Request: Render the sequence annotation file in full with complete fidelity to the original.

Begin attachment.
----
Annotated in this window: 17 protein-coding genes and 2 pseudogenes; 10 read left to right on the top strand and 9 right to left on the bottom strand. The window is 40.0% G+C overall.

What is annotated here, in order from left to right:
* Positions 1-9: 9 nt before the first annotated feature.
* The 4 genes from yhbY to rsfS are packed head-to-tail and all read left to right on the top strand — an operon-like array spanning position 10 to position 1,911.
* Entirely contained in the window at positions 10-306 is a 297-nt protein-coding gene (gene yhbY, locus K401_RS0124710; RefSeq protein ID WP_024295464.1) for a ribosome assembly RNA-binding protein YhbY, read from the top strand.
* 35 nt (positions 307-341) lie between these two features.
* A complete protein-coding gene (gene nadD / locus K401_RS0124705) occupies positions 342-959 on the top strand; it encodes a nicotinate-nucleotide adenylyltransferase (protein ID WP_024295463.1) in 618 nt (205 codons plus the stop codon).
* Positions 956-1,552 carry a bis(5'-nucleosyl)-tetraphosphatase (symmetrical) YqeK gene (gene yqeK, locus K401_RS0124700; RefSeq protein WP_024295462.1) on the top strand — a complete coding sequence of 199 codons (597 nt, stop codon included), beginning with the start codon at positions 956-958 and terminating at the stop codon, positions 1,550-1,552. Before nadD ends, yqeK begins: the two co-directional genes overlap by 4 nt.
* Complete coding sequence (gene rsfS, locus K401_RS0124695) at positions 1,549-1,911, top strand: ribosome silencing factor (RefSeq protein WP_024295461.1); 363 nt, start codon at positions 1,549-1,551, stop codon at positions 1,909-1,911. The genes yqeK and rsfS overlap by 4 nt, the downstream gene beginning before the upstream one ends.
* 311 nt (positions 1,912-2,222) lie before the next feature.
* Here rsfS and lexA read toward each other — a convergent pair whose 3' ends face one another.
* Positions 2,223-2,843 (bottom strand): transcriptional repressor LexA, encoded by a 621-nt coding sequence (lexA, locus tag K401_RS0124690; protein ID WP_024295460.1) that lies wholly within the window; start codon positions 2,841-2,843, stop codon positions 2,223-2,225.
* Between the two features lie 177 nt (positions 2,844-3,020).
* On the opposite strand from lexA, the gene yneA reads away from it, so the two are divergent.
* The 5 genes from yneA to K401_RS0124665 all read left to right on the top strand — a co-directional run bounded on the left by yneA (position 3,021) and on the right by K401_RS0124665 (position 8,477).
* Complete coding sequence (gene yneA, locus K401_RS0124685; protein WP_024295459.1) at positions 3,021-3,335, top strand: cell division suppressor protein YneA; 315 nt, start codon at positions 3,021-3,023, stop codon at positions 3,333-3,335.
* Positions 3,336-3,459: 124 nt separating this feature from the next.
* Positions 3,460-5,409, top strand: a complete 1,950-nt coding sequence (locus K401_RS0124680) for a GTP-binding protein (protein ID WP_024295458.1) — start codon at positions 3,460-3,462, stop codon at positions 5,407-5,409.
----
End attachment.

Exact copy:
Annotated in this window: 17 protein-coding genes and 2 pseudogenes; 10 read left to right on the top strand and 9 right to left on the bottom strand. The window is 40.0% G+C overall.

What is annotated here, in order from left to right:
* Positions 1-9: 9 nt before the first annotated feature.
* The 4 genes from yhbY to rsfS are packed head-to-tail and all read left to right on the top strand — an operon-like array spanning position 10 to position 1,911.
* Entirely contained in the window at positions 10-306 is a 297-nt protein-coding gene (gene yhbY, locus K401_RS0124710; RefSeq protein ID WP_024295464.1) for a ribosome assembly RNA-binding protein YhbY, read from the top strand.
* 35 nt (positions 307-341) lie between these two features.
* A complete protein-coding gene (gene nadD / locus K401_RS0124705) occupies positions 342-959 on the top strand; it encodes a nicotinate-nucleotide adenylyltransferase (protein ID WP_024295463.1) in 618 nt (205 codons plus the stop codon).
* Positions 956-1,552 carry a bis(5'-nucleosyl)-tetraphosphatase (symmetrical) YqeK gene (gene yqeK, locus K401_RS0124700; RefSeq protein WP_024295462.1) on the top strand — a complete coding sequence of 199 codons (597 nt, stop codon included), beginning with the start codon at positions 956-958 and terminating at the stop codon, positions 1,550-1,552. Before nadD ends, yqeK begins: the two co-directional genes overlap by 4 nt.
* Complete coding sequence (gene rsfS, locus K401_RS0124695) at positions 1,549-1,911, top strand: ribosome silencing factor (RefSeq protein WP_024295461.1); 363 nt, start codon at positions 1,549-1,551, stop codon at positions 1,909-1,911. The genes yqeK and rsfS overlap by 4 nt, the downstream gene beginning before the upstream one ends.
* 311 nt (positions 1,912-2,222) lie before the next feature.
* Here rsfS and lexA read toward each other — a convergent pair whose 3' ends face one another.
* Positions 2,223-2,843 (bottom strand): transcriptional repressor LexA, encoded by a 621-nt coding sequence (lexA, locus tag K401_RS0124690; protein ID WP_024295460.1) that lies wholly within the window; start codon positions 2,841-2,843, stop codon positions 2,223-2,225.
* Between the two features lie 177 nt (positions 2,844-3,020).
* On the opposite strand from lexA, the gene yneA reads away from it, so the two are divergent.
* The 5 genes from yneA to K401_RS0124665 all read left to right on the top strand — a co-directional run bounded on the left by yneA (position 3,021) and on the right by K401_RS0124665 (position 8,477).
* Complete coding sequence (gene yneA, locus K401_RS0124685; protein WP_024295459.1) at positions 3,021-3,335, top strand: cell division suppressor protein YneA; 315 nt, start codon at positions 3,021-3,023, stop codon at positions 3,333-3,335.
* Positions 3,336-3,459: 124 nt separating this feature from the next.
* Positions 3,460-5,409, top strand: a complete 1,950-nt coding sequence (locus K401_RS0124680) for a GTP-binding protein (protein ID WP_024295458.1) — start codon at positions 3,460-3,462, stop codon at positions 5,407-5,409.